Elsewhere, Hindmoor claims that in education policy, “academisation [sic] is not a form of privatisation”, on the basis that schools run by independent trusts are funded by government and subject to Ofsted inspections. He apparently refuses to entertain the idea that if schools are snatched away from elected local authorities and put in the unaccountable hands of often questionable organisations (some of which are now in grave financial difficulties), something significant has happened. In an equally flimsy treatment of the health service, he says that there should be an argument “whether the contracting out of NHS services to private companies is… tantamount to privatisation”, which is some logical somersault to attempt. And he has almost nothing to say about what has happened to the benefits system, in which a once collectivist, benign set of institutions and arrangements has been replaced by a machine that represents individualism – or, if you prefer, neoliberalism – at its nastiest.

A section about inequality is stuffed with graphs and desiccated numbers that ought to strengthen his case, but end up adding to its weakness. “The UK is a country in which a significant redistribution of income still occurs,” Hindmoor says, which is true, but still leaves open the question of whether “significant” equates to “enough”. His evidence for an upbeat verdict largely rests on a rather laboured concept – also used by the Office for National Statistics – which includes basic public services in its definition of “final income”. The problem there is that you end up trying to make a positive case for the state of the country based on the continuing availability of free roads, schools and hospitals, which strikes me as an argument built on somewhat lowly aspirations.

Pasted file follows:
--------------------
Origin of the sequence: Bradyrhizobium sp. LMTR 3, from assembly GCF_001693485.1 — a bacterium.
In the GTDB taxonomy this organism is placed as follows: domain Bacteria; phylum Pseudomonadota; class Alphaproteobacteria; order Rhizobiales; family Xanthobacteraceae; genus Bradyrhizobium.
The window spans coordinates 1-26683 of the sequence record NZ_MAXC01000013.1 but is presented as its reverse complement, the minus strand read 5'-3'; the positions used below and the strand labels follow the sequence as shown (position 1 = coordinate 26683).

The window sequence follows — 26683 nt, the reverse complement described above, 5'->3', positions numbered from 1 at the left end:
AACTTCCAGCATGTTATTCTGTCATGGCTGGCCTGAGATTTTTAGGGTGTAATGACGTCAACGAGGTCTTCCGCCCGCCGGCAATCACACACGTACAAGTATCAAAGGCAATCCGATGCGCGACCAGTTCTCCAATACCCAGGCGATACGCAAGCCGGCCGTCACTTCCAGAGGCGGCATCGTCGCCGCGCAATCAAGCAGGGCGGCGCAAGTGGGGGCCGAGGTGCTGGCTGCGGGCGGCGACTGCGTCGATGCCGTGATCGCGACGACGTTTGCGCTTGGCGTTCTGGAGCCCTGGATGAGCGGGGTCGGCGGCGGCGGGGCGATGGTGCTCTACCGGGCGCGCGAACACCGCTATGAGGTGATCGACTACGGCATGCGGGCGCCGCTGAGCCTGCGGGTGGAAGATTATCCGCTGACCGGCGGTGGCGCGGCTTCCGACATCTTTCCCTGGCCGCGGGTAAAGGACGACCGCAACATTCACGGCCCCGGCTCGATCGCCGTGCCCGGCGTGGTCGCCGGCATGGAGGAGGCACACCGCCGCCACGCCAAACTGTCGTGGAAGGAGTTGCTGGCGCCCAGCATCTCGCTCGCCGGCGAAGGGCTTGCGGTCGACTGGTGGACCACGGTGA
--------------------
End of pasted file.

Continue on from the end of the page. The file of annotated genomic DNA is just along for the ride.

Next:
His reliance on macroeconomic statistics, moreover, cuts him adrift from reality. Inequality is not just about numbers but people’s sense of opportunity, having a stake in the future and connection to the rest of the country. In the end, even Hindmoor does not seem convinced. “Inequality did rise significantly in the 1980s,” he writes. “Wealth inequality is growing. Social mobility is poor.” The abiding impression is of someone needlessly tying themselves in knots.